When we feel fear because a kid isn’t reading yet, or anger because they haven’t learned math, or shame because they displayed a lack of knowledge about something someone else thought they should have known, if we examine those feelings, more often than not we’ll discover they have little to do with our kids and more to do with social pressure and expectations, our own formative experiences, or our own hopes about what we want our kids to be like. When we clear those things out of the way, the space between us and our kids gets smaller. We feel closer to them. We have fun with them. We see them for who they are, not who we want them to be. We appreciate their unique intelligence, sense of humor, curiosity, and interests. And we learn to trust them. Because we were brought up in a culture that doesn’t acknowledge the abilities and ideas of children, trusting them doesn’t come naturally for many, so it really is a learning experience, or perhaps an unlearning of deeply embedded messages.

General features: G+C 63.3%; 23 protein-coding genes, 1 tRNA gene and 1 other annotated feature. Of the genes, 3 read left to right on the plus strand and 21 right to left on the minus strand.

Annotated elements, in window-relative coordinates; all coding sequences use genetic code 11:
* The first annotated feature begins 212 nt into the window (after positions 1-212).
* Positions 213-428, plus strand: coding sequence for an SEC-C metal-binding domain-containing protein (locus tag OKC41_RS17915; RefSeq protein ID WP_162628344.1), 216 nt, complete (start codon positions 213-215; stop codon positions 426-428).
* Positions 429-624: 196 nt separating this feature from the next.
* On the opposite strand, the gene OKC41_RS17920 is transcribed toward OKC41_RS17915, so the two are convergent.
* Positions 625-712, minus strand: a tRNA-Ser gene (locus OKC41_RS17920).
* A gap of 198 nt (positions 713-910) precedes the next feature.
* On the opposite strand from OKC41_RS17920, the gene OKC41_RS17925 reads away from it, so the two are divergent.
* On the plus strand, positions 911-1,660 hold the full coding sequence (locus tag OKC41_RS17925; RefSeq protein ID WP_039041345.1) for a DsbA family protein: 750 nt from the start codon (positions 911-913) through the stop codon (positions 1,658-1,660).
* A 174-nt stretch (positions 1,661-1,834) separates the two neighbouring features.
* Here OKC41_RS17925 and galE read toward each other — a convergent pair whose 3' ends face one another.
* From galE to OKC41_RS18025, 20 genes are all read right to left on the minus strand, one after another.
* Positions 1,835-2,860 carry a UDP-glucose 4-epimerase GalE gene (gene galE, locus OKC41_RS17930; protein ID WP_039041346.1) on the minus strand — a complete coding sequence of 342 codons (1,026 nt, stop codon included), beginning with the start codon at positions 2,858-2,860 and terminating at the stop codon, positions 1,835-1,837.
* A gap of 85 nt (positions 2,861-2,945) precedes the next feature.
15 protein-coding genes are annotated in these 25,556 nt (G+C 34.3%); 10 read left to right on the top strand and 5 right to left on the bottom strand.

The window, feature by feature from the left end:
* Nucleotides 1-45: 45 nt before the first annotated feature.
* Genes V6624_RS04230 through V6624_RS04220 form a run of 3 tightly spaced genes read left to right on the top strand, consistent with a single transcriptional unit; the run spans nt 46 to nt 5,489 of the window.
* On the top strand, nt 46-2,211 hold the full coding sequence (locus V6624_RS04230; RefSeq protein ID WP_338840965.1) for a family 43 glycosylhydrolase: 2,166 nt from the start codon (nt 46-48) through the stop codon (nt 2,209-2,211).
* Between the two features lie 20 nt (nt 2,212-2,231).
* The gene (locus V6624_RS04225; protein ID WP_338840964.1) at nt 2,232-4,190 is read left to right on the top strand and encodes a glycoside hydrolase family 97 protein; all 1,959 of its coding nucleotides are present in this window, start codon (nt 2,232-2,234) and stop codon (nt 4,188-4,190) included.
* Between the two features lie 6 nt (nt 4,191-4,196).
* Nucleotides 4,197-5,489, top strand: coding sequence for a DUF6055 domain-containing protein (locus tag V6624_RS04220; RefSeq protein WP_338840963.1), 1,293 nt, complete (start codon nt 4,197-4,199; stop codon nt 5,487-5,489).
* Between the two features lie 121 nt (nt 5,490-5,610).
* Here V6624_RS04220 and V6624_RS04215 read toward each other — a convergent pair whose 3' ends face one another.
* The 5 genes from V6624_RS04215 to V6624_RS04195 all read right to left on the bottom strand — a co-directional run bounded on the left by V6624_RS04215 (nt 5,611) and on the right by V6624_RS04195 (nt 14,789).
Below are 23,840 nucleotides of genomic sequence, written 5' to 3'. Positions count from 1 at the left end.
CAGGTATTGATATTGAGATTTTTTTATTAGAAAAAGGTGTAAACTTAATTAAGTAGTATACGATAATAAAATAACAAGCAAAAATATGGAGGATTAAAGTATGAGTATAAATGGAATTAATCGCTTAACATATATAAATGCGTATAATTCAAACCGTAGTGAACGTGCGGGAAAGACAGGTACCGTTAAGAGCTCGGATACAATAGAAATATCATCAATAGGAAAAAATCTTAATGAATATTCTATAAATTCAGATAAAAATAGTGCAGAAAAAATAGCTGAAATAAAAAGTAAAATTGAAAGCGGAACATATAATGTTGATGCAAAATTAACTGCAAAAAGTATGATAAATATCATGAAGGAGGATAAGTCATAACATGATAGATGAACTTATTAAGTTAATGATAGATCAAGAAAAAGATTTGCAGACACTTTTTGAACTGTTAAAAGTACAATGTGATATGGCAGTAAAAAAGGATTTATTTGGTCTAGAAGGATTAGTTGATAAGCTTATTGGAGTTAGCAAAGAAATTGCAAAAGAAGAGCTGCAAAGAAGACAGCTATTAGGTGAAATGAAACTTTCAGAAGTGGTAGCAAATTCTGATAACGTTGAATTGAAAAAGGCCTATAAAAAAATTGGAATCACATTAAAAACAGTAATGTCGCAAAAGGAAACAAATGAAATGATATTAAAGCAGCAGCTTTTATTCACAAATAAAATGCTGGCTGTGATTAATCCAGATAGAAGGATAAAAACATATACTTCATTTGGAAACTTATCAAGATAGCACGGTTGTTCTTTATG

It does get easier. Watching my children grow unfettered felt at times miraculous and profoundly healing. Eventually I was able to completely let go of false narratives, like the notion that in order to learn children must be taught, or that they can’t understand complex books or ideas. By letting go I saw for myself how capable my kids were of performing meaningful tasks and undertaking serious study of things they cared about. I also observed other young people in my community learning and flourishing in their own ways and in their own time, and I was fortunate enough to develop relationships with them in writing groups and book clubs I facilitated, so even when the reflexive worries did surface, most of the time I could swat them away without much trouble.